- The MS lesion: caused by hypoperfusion?
- A potential physiological link between MS and depression
- Effects of hypoxia on the brain
- Increased neuronal vulnerability following hypoxia/ischaemia
- The Big Idea: Iron-dependent inflammation in venous disease and proposed parallels with MS
- 1. Rindfleisch E. - "Histologisches detail zu der grauen degeneration von gehirn und ruckenmark". Archives of Pathological Anatomy and Physiology. 1863;26:474–483
2. Putnam, T.J. (1937) Evidence= of vascular occlusion in multiple sclerosis
3. VASCULAR PATTERN OF LESIONS OF MULTIPLE SCLEROSIS Arch Neurol Psychiatry. 1942;47(1):1-18
4. Zimmerman, H. M., Netsky, M. G.: The pathology of multiple sclerosis. Res. Publ. Ass. Nerv. Ment. Dis. New York 28, 271--312 (1950)
5. Fog Torben, The topography of plaques in multiple sclerosis, with special reference to cerebral plaques. Acta Neurol Scand, 41,Suppl. 15:1, 1965) Fog T. On the vessel-plaque relations in the brain in multiple sclerosis.ActaPsychiat Neurol Scand. 1963; 39, suppl. 4:258
- Tracey Putnam, Boston City Hospital,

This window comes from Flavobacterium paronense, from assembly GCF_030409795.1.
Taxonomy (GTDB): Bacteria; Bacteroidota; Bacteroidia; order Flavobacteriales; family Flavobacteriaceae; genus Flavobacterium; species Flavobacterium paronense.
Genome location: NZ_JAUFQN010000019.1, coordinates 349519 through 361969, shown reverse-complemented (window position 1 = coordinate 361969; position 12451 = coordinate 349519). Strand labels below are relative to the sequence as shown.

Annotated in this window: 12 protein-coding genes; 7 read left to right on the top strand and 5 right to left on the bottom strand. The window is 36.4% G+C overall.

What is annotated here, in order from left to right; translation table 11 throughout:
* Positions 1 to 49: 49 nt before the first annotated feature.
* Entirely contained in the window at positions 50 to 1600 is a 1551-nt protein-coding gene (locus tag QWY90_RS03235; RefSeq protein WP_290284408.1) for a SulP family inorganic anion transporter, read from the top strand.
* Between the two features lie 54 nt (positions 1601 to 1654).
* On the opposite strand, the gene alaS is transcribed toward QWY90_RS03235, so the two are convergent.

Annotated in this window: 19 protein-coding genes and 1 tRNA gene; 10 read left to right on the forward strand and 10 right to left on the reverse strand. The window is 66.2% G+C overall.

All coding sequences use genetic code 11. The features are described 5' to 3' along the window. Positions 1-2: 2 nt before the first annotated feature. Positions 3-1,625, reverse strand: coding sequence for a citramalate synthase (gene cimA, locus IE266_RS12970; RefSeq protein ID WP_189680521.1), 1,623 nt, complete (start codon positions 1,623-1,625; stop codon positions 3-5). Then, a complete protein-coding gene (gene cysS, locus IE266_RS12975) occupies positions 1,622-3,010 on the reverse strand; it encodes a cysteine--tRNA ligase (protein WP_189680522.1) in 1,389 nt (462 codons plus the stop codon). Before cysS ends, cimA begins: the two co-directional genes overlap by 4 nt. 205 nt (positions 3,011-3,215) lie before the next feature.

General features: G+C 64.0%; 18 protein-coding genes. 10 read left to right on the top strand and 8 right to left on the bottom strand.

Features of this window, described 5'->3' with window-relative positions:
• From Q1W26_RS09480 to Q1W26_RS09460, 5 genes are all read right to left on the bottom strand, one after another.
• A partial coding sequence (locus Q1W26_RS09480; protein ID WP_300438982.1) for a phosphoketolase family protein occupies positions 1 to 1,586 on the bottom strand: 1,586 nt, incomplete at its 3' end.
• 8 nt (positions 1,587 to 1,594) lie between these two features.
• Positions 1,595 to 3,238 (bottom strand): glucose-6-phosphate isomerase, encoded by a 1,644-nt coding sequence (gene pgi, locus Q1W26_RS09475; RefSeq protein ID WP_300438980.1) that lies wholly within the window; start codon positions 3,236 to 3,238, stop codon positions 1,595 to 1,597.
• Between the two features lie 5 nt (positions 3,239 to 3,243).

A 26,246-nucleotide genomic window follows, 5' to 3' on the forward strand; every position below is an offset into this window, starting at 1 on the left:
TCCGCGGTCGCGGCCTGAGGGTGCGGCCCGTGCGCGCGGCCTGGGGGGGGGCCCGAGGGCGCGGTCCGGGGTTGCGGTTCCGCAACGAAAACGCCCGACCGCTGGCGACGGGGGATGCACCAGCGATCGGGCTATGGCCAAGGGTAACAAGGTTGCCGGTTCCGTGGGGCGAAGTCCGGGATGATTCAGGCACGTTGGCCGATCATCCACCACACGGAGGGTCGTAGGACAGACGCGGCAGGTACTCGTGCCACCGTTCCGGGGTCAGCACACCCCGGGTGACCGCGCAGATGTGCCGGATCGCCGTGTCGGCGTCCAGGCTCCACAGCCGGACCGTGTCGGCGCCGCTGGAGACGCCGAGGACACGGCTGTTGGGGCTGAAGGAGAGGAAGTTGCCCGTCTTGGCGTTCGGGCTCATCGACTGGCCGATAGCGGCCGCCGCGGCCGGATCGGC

developed an experimental dog model of
venous obstruction to study MS. His work
supports the recent rediscovery of this concept
by Dr. Paolo Zamboni of Italy.
“The similarity between such lesions
and many of those seen in cases of
multiple sclerosis in man is so striking
that the conclusion appears almost
inevitable that venular obstruction is
the essential immediate antecedent to
the formation of typical sclerotic
Putnam (1935). Studies in multiple sclerosis: encephalitis and sclerotic plaques
produced by venular obstruction. Archives of Neurology and Psychiatry. 33: 929-940.'
- Dr Haake and Dr Hubbard discussing imaging in CCSVI
- Internal jugular vein valve problems and other brain function problems
- Intracranial venous haemodynamics in MS
- Multiple Sclerosis - a vascular aetiology ?
- Prof Zamboni's preliminary results , the liberation procedure
- CCSVI proposed
- A brief history of the early venous vascular observations in MS - Dr M Haake
- German doctors link neurological problems and Internal Jugular Vein problems in 2005
Research on MS and cerebrovascular problems
While trawling around for CCSVI information, I came across a number of research papers making the link between poor venous circulation in the brain, iron deposits and MS. There are plenty more out there if you are willing to look, after all this idea has only been around 150 years......